Since the PM’s party still controls the lower house that selected him and with an overwhelming margin they will choose his successor. The likely choice is Finance Minister Naoto Kan, who is a former grassroots civic activist who now pushes for raising taxes to balance the budget. He’s nicknamed "Irritable Kan" for his fiery temperament and he is also a populist that is influential in the center-left party he helped create about ten years ago with the outgoing Prime Minister.

So what does this mean? Japan will continue to embrace social democracy but the Marines will stay unless the pacifists get an unexpected boost in the elections. President Obama has put Japan in the middle of a complex chess game with China over arming Taiwan on one square and trying to revalue the Yuan on another. Revaluing the Yuan would be great for the Yen but increased military tensions make them uneasy. Japan doesn’t have a big military but many Japanese want one instead of US troops. You can expect Japan to continue to employ fewer people in the US and favoring jobs at home in Japan and they will do more trade with China as they see that as the future (they’ve seen the pictures of Detroit).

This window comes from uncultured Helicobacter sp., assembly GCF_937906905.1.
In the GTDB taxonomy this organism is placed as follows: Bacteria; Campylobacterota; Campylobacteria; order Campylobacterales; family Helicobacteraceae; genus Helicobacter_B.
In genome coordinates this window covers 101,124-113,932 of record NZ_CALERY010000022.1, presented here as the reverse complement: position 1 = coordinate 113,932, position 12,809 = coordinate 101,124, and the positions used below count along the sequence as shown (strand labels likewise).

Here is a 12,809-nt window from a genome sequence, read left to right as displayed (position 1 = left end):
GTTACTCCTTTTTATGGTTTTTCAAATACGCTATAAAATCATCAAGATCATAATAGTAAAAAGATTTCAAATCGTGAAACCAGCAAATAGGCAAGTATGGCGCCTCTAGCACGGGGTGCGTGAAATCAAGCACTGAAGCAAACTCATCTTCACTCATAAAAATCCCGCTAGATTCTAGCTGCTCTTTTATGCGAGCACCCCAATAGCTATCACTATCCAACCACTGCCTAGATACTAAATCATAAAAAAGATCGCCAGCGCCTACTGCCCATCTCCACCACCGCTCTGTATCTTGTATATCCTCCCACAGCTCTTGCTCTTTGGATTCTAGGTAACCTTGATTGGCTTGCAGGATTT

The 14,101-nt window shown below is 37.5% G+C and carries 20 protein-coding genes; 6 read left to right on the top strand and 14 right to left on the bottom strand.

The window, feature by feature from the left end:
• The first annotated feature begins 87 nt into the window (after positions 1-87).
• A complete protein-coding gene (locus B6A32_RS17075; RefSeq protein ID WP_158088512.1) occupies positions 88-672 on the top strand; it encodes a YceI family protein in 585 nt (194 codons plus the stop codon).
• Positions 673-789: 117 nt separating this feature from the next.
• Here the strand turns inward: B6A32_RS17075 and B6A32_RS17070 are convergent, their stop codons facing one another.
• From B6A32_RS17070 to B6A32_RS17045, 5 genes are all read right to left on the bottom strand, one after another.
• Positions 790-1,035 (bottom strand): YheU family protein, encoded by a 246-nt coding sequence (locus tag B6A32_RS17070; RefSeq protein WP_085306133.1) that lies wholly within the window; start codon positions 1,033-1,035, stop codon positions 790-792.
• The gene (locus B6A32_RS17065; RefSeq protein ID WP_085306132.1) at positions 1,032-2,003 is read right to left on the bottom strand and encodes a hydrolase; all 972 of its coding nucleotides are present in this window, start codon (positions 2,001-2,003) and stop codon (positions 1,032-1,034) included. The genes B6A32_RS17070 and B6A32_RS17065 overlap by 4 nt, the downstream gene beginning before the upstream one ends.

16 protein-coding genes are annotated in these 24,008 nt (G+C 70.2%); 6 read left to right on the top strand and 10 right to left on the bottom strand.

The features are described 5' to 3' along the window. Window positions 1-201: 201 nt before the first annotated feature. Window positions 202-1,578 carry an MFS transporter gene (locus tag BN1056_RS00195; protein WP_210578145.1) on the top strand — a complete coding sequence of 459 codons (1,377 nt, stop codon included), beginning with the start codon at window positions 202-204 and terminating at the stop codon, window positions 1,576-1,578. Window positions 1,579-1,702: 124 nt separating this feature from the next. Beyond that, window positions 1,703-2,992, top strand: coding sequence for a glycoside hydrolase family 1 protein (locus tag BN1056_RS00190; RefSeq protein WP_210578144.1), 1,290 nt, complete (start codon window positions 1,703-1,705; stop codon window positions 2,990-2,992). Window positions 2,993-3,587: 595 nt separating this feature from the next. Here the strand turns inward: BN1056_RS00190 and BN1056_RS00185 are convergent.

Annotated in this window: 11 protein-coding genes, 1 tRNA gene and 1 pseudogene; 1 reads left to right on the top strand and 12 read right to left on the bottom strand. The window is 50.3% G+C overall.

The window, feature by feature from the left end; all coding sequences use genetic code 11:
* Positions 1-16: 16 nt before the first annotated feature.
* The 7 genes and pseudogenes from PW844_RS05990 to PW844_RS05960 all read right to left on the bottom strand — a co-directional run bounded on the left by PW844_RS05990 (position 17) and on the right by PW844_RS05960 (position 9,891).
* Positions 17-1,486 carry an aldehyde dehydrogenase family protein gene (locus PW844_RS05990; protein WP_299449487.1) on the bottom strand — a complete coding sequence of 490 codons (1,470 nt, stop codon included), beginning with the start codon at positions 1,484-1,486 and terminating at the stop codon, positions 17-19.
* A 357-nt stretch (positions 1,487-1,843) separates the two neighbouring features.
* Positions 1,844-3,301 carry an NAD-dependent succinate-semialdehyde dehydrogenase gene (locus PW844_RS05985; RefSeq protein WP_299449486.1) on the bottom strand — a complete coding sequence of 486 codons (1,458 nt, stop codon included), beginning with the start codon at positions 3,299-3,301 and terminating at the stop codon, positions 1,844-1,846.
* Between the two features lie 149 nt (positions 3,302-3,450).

www.prairie2.com

Tuesday, June 1, 2010

The tide is coming, not turning

Tax collections to date are down 6% compared to last year which means wages are going down. Any increase in economic activity can be attributed to inventory restocking and not to growth over last year and we’re not even holding our own. Make no mistake US corporations have record cash on hand and are making big profits but have no interest in aiding the recovery from the disaster they caused. They are taking advantage of the situation to drive down wages and further starve government.

46% of Americans polled feel stress from household debt even though the amount of debt has decreased overall for the first time in decades. The Senate left town without taking up the unemployment extension that the House had passed by a one vote margin. This failure to act will shortly start adding hundreds of thousands of people a week to those no longer getting checks.